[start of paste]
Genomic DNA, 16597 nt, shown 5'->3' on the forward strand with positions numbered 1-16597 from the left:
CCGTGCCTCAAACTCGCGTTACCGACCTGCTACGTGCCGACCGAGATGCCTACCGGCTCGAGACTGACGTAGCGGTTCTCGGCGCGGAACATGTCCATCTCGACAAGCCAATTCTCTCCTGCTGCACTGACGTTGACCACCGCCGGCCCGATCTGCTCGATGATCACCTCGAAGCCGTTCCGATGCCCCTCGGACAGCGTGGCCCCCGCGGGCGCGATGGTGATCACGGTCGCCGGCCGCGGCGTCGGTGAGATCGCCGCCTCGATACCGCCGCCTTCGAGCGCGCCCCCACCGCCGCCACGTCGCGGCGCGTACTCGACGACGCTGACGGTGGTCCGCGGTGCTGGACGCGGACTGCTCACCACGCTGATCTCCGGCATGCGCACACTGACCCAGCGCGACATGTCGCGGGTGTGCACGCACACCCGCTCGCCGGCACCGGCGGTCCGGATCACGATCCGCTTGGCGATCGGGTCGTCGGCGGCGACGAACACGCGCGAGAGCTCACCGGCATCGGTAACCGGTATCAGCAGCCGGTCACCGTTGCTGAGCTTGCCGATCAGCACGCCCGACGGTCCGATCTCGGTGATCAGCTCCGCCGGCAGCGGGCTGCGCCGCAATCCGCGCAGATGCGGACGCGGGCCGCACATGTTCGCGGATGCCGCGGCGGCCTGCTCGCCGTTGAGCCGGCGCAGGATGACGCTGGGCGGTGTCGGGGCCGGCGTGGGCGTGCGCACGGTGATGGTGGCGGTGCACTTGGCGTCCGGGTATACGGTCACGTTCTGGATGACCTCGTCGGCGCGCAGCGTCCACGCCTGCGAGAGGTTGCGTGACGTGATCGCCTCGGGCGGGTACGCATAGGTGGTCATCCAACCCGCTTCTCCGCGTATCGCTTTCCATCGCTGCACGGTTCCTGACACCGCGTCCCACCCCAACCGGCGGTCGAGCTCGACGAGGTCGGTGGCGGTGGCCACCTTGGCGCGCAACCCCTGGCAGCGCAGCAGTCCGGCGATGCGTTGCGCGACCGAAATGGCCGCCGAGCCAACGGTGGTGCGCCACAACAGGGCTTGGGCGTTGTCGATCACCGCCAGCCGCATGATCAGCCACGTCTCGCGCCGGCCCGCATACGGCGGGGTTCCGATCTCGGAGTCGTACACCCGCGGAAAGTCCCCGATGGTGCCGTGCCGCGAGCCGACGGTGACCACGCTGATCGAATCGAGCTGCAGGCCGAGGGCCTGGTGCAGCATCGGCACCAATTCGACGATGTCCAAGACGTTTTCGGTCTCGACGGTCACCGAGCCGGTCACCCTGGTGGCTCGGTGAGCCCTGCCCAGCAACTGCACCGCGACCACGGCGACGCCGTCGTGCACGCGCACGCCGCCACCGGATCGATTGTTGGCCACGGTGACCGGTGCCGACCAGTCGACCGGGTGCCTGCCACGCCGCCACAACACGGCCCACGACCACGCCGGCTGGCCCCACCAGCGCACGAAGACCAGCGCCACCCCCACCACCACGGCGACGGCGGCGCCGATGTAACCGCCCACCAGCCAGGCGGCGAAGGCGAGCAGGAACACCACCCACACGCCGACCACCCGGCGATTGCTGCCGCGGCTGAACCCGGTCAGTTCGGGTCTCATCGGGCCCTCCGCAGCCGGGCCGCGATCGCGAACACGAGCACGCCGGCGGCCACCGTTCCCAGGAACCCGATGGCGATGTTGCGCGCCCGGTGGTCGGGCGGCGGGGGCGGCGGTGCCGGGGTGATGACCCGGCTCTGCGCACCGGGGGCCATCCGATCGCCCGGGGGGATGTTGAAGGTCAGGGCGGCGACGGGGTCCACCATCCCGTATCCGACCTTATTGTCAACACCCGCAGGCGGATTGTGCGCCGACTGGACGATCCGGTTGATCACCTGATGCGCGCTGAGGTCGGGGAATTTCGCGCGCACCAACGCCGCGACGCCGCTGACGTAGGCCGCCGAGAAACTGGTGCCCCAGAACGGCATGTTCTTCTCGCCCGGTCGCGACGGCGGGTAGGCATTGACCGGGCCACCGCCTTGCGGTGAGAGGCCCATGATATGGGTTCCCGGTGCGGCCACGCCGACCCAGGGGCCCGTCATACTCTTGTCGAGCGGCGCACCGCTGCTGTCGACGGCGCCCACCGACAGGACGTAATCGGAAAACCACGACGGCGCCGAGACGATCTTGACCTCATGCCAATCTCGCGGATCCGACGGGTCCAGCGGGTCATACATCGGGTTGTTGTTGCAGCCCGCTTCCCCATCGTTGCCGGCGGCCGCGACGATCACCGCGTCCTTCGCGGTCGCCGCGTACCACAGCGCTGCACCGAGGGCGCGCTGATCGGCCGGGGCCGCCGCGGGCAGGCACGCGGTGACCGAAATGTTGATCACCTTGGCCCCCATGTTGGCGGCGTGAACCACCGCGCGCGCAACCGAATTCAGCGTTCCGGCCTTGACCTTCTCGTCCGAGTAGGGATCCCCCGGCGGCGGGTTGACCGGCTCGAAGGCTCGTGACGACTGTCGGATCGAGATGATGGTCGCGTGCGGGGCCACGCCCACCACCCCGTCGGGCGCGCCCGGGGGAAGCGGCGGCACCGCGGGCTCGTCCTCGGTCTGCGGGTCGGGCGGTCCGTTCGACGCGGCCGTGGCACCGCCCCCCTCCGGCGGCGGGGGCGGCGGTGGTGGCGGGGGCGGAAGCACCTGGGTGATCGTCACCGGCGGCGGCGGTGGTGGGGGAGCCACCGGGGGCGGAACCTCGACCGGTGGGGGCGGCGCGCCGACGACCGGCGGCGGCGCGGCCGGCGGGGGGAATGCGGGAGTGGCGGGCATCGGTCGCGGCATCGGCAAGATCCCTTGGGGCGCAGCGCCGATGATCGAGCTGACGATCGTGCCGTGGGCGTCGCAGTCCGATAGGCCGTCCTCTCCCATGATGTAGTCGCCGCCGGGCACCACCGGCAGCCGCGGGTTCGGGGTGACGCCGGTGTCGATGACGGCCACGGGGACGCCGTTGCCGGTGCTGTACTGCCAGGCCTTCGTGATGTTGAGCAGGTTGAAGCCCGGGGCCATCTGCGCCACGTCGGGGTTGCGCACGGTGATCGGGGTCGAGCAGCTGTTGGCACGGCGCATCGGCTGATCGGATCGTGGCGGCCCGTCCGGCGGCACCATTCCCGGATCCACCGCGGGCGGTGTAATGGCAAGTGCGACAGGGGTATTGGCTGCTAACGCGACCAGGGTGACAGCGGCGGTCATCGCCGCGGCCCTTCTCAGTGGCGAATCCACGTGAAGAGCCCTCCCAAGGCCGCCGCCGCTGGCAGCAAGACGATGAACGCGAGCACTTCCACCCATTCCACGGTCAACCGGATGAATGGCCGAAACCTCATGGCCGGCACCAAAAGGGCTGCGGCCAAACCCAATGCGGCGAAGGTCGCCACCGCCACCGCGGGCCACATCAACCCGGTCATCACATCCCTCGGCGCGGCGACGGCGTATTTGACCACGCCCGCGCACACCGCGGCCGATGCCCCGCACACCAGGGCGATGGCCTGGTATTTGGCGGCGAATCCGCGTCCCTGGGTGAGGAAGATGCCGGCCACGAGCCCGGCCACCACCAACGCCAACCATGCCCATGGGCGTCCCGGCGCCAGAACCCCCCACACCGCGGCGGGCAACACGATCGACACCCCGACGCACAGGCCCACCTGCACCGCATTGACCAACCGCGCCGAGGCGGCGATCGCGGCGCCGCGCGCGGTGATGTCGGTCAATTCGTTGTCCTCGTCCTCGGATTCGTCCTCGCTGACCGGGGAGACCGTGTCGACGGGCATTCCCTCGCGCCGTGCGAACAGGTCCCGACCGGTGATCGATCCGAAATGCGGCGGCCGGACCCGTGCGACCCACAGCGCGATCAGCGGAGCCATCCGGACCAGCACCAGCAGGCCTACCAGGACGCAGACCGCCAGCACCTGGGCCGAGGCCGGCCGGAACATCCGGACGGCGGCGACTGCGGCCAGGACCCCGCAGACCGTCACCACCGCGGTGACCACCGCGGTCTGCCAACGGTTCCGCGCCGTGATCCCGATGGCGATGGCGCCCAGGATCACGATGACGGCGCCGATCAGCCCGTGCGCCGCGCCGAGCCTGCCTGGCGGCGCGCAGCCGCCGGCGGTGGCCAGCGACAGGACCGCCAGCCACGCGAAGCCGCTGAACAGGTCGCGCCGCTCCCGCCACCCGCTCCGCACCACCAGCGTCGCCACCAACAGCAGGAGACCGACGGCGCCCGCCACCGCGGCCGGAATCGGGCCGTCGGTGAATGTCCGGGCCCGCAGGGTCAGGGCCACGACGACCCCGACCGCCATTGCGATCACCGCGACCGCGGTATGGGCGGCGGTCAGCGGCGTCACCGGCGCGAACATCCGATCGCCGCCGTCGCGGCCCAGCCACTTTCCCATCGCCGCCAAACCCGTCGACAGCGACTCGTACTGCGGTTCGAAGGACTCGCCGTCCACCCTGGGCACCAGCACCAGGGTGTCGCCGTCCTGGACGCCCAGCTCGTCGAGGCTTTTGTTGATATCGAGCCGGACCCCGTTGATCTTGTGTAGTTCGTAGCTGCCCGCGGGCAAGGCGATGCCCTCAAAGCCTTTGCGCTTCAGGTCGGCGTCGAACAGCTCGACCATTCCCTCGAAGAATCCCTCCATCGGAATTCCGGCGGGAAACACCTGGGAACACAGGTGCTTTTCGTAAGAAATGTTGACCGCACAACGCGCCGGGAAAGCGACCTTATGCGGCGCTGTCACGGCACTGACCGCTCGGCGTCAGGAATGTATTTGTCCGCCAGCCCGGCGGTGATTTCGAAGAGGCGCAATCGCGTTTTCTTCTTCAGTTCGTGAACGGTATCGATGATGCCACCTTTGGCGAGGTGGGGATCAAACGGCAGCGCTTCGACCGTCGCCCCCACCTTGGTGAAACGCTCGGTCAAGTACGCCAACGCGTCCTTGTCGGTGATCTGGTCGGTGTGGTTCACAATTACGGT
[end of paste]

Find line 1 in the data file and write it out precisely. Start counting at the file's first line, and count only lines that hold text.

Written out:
Genomic DNA, 16597 nt, shown 5'->3' on the forward strand with positions numbered 1-16597 from the left: